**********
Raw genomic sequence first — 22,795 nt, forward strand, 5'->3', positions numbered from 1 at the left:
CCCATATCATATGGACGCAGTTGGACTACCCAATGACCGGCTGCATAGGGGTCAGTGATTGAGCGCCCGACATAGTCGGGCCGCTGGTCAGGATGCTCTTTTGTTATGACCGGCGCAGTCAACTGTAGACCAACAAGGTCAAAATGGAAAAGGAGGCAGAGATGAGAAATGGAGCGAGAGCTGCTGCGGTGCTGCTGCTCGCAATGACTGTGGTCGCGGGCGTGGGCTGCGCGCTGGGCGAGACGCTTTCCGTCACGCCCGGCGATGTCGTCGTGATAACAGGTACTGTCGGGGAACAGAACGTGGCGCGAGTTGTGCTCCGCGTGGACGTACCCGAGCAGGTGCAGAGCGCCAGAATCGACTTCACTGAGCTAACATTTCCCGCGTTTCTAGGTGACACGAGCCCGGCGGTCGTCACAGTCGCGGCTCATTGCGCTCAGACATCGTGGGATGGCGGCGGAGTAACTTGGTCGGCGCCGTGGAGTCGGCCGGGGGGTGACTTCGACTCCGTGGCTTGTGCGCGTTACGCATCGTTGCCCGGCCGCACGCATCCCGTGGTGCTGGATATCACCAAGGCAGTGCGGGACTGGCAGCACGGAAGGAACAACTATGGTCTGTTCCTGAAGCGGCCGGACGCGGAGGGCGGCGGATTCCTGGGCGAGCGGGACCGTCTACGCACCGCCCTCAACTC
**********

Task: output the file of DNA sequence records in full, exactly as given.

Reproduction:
Raw genomic sequence first — 22,795 nt, forward strand, 5'->3', positions numbered from 1 at the left:
CCCATATCATATGGACGCAGTTGGACTACCCAATGACCGGCTGCATAGGGGTCAGTGATTGAGCGCCCGACATAGTCGGGCCGCTGGTCAGGATGCTCTTTTGTTATGACCGGCGCAGTCAACTGTAGACCAACAAGGTCAAAATGGAAAAGGAGGCAGAGATGAGAAATGGAGCGAGAGCTGCTGCGGTGCTGCTGCTCGCAATGACTGTGGTCGCGGGCGTGGGCTGCGCGCTGGGCGAGACGCTTTCCGTCACGCCCGGCGATGTCGTCGTGATAACAGGTACTGTCGGGGAACAGAACGTGGCGCGAGTTGTGCTCCGCGTGGACGTACCCGAGCAGGTGCAGAGCGCCAGAATCGACTTCACTGAGCTAACATTTCCCGCGTTTCTAGGTGACACGAGCCCGGCGGTCGTCACAGTCGCGGCTCATTGCGCTCAGACATCGTGGGATGGCGGCGGAGTAACTTGGTCGGCGCCGTGGAGTCGGCCGGGGGGTGACTTCGACTCCGTGGCTTGTGCGCGTTACGCATCGTTGCCCGGCCGCACGCATCCCGTGGTGCTGGATATCACCAAGGCAGTGCGGGACTGGCAGCACGGAAGGAACAACTATGGTCTGTTCCTGAAGCGGCCGGACGCGGAGGGCGGCGGATTCCTGGGCGAGCGGGACCGTCTACGCACCGCCCTCAACTC